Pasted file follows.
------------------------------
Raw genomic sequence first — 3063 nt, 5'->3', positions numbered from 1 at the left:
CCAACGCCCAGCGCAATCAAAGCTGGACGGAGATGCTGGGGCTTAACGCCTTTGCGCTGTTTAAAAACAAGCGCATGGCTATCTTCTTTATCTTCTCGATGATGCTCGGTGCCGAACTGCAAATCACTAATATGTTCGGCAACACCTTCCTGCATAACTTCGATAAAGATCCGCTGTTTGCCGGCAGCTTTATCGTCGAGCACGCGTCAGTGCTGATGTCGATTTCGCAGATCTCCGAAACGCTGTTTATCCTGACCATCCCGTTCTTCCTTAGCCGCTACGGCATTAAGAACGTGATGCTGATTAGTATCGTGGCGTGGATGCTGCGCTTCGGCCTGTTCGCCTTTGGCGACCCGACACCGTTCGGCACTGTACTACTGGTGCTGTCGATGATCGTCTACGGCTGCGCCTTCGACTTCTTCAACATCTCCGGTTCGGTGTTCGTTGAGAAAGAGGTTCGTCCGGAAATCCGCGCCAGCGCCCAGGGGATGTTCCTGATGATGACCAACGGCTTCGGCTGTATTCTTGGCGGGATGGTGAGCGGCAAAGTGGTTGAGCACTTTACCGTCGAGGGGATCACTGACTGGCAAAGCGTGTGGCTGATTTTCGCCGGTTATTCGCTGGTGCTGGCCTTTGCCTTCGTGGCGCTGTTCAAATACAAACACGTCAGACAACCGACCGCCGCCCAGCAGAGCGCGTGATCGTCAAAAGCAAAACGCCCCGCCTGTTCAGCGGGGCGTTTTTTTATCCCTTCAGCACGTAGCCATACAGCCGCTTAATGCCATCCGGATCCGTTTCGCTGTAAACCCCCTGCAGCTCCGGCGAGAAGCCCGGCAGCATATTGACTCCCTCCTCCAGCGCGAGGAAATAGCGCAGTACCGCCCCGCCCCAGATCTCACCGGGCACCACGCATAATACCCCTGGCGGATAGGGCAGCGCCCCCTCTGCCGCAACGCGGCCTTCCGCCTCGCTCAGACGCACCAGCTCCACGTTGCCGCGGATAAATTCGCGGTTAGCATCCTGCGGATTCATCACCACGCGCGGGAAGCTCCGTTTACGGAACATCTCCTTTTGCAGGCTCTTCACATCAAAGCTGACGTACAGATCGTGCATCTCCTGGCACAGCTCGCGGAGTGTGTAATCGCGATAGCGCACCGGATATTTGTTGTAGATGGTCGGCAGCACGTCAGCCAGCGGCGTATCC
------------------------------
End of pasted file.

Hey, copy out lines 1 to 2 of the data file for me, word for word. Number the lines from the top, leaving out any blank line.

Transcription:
Raw genomic sequence first — 3063 nt, 5'->3', positions numbered from 1 at the left:
CCAACGCCCAGCGCAATCAAAGCTGGACGGAGATGCTGGGGCTTAACGCCTTTGCGCTGTTTAAAAACAAGCGCATGGCTATCTTCTTTATCTTCTCGATGATGCTCGGTGCCGAACTGCAAATCACTAATATGTTCGGCAACACCTTCCTGCATAACTTCGATAAAGATCCGCTGTTTGCCGGCAGCTTTATCGTCGAGCACGCGTCAGTGCTGATGTCGATTTCGCAGATCTCCGAAACGCTGTTTATCCTGACCATCCCGTTCTTCCTTAGCCGCTACGGCATTAAGAACGTGATGCTGATTAGTATCGTGGCGTGGATGCTGCGCTTCGGCCTGTTCGCCTTTGGCGACCCGACACCGTTCGGCACTGTACTACTGGTGCTGTCGATGATCGTCTACGGCTGCGCCTTCGACTTCTTCAACATCTCCGGTTCGGTGTTCGTTGAGAAAGAGGTTCGTCCGGAAATCCGCGCCAGCGCCCAGGGGATGTTCCTGATGATGACCAACGGCTTCGGCTGTATTCTTGGCGGGATGGTGAGCGGCAAAGTGGTTGAGCACTTTACCGTCGAGGGGATCACTGACTGGCAAAGCGTGTGGCTGATTTTCGCCGGTTATTCGCTGGTGCTGGCCTTTGCCTTCGTGGCGCTGTTCAAATACAAACACGTCAGACAACCGACCGCCGCCCAGCAGAGCGCGTGATCGTCAAAAGCAAAACGCCCCGCCTGTTCAGCGGGGCGTTTTTTTATCCCTTCAGCACGTAGCCATACAGCCGCTTAATGCCATCCGGATCCGTTTCGCTGTAAACCCCCTGCAGCTCCGGCGAGAAGCCCGGCAGCATATTGACTCCCTCCTCCAGCGCGAGGAAATAGCGCAGTACCGCCCCGCCCCAGATCTCACCGGGCACCACGCATAATACCCCTGGCGGATAGGGCAGCGCCCCCTCTGCCGCAACGCGGCCTTCCGCCTCGCTCAGACGCACCAGCTCCACGTTGCCGCGGATAAATTCGCGGTTAGCATCCTGCGGATTCATCACCACGCGCGGGAAGCTCCGTTTACGGAACATCTCCTTTTGCAGGCTCTTCACATCAAAGCTGACGTACAGATCGTGCATCTCCTGGCACAGCTCGCGGAGTGTGTAATCGCGATAGCGCACCGGATATTTGTTGTAGATGGTCGGCAGCACGTCAGCCAGCGGCGTATCC